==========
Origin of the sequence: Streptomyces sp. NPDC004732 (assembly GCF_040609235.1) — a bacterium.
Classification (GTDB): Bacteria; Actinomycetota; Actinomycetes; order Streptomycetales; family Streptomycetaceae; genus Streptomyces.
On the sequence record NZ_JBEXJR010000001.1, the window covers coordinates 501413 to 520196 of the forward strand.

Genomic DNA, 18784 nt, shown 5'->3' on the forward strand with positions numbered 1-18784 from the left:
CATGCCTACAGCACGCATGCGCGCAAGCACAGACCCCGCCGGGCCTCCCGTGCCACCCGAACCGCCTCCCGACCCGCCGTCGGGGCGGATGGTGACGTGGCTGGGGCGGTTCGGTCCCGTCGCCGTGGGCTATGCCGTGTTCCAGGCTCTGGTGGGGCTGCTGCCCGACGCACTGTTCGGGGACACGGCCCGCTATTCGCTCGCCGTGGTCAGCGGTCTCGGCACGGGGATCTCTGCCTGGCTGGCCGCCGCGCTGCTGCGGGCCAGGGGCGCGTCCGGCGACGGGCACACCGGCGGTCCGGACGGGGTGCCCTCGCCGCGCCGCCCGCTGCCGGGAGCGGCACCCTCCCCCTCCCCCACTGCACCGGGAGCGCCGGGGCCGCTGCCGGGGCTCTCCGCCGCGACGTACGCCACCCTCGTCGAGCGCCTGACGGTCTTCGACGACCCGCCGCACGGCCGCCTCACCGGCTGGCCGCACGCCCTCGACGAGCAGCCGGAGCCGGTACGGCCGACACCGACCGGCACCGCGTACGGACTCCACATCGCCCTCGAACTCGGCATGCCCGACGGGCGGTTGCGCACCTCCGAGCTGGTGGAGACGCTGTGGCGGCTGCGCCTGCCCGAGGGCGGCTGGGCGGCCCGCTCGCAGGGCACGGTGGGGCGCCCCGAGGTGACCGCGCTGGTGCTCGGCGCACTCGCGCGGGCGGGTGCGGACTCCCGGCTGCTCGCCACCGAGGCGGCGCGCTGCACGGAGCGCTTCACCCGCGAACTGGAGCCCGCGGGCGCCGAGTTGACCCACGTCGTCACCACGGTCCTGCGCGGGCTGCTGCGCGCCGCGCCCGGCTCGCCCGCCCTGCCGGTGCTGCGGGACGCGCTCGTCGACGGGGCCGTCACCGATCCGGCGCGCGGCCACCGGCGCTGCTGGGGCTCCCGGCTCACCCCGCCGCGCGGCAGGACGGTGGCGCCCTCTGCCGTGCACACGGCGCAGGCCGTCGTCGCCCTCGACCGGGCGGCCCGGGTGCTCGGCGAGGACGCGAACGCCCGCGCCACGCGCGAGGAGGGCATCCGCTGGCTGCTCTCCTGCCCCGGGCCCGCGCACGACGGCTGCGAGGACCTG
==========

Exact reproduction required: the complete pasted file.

Origin of the sequence: Streptomyces sp. NPDC004732 (assembly GCF_040609235.1) — a bacterium.
Classification (GTDB): Bacteria; Actinomycetota; Actinomycetes; order Streptomycetales; family Streptomycetaceae; genus Streptomyces.
On the sequence record NZ_JBEXJR010000001.1, the window covers coordinates 501413 to 520196 of the forward strand.

Genomic DNA, 18784 nt, shown 5'->3' on the forward strand with positions numbered 1-18784 from the left:
CATGCCTACAGCACGCATGCGCGCAAGCACAGACCCCGCCGGGCCTCCCGTGCCACCCGAACCGCCTCCCGACCCGCCGTCGGGGCGGATGGTGACGTGGCTGGGGCGGTTCGGTCCCGTCGCCGTGGGCTATGCCGTGTTCCAGGCTCTGGTGGGGCTGCTGCCCGACGCACTGTTCGGGGACACGGCCCGCTATTCGCTCGCCGTGGTCAGCGGTCTCGGCACGGGGATCTCTGCCTGGCTGGCCGCCGCGCTGCTGCGGGCCAGGGGCGCGTCCGGCGACGGGCACACCGGCGGTCCGGACGGGGTGCCCTCGCCGCGCCGCCCGCTGCCGGGAGCGGCACCCTCCCCCTCCCCCACTGCACCGGGAGCGCCGGGGCCGCTGCCGGGGCTCTCCGCCGCGACGTACGCCACCCTCGTCGAGCGCCTGACGGTCTTCGACGACCCGCCGCACGGCCGCCTCACCGGCTGGCCGCACGCCCTCGACGAGCAGCCGGAGCCGGTACGGCCGACACCGACCGGCACCGCGTACGGACTCCACATCGCCCTCGAACTCGGCATGCCCGACGGGCGGTTGCGCACCTCCGAGCTGGTGGAGACGCTGTGGCGGCTGCGCCTGCCCGAGGGCGGCTGGGCGGCCCGCTCGCAGGGCACGGTGGGGCGCCCCGAGGTGACCGCGCTGGTGCTCGGCGCACTCGCGCGGGCGGGTGCGGACTCCCGGCTGCTCGCCACCGAGGCGGCGCGCTGCACGGAGCGCTTCACCCGCGAACTGGAGCCCGCGGGCGCCGAGTTGACCCACGTCGTCACCACGGTCCTGCGCGGGCTGCTGCGCGCCGCGCCCGGCTCGCCCGCCCTGCCGGTGCTGCGGGACGCGCTCGTCGACGGGGCCGTCACCGATCCGGCGCGCGGCCACCGGCGCTGCTGGGGCTCCCGGCTCACCCCGCCGCGCGGCAGGACGGTGGCGCCCTCTGCCGTGCACACGGCGCAGGCCGTCGTCGCCCTCGACCGGGCGGCCCGGGTGCTCGGCGAGGACGCGAACGCCCGCGCCACGCGCGAGGAGGGCATCCGCTGGCTGCTCTCCTGCCCCGGGCCCGCGCACGACGGCTGCGAGGACCTG